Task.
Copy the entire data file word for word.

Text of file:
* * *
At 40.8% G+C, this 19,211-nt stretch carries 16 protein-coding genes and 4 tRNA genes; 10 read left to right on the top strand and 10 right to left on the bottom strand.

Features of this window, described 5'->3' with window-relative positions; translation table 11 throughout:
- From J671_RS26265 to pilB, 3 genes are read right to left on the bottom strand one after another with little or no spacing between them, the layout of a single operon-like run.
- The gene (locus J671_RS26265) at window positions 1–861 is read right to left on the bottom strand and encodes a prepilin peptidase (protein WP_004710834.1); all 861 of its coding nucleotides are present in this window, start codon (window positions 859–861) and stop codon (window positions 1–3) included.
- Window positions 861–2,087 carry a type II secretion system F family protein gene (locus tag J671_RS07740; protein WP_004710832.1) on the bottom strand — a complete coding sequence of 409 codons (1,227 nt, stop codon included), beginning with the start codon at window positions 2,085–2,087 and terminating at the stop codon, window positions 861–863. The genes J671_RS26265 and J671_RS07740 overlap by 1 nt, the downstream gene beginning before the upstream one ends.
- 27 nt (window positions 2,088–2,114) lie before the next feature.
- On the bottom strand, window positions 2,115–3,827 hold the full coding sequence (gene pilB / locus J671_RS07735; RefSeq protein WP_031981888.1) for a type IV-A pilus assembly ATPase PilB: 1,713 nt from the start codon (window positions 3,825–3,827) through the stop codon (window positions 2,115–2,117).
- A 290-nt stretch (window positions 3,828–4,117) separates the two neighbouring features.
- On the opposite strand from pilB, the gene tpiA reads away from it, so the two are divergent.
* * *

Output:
At 40.8% G+C, this 19,211-nt stretch carries 16 protein-coding genes and 4 tRNA genes; 10 read left to right on the top strand and 10 right to left on the bottom strand.

Features of this window, described 5'->3' with window-relative positions; translation table 11 throughout:
- From J671_RS26265 to pilB, 3 genes are read right to left on the bottom strand one after another with little or no spacing between them, the layout of a single operon-like run.
- The gene (locus J671_RS26265) at window positions 1–861 is read right to left on the bottom strand and encodes a prepilin peptidase (protein WP_004710834.1); all 861 of its coding nucleotides are present in this window, start codon (window positions 859–861) and stop codon (window positions 1–3) included.
- Window positions 861–2,087 carry a type II secretion system F family protein gene (locus tag J671_RS07740; protein WP_004710832.1) on the bottom strand — a complete coding sequence of 409 codons (1,227 nt, stop codon included), beginning with the start codon at window positions 2,085–2,087 and terminating at the stop codon, window positions 861–863. The genes J671_RS26265 and J671_RS07740 overlap by 1 nt, the downstream gene beginning before the upstream one ends.
- 27 nt (window positions 2,088–2,114) lie before the next feature.
- On the bottom strand, window positions 2,115–3,827 hold the full coding sequence (gene pilB / locus J671_RS07735; RefSeq protein WP_031981888.1) for a type IV-A pilus assembly ATPase PilB: 1,713 nt from the start codon (window positions 3,825–3,827) through the stop codon (window positions 2,115–2,117).
- A 290-nt stretch (window positions 3,828–4,117) separates the two neighbouring features.
- On the opposite strand from pilB, the gene tpiA reads away from it, so the two are divergent.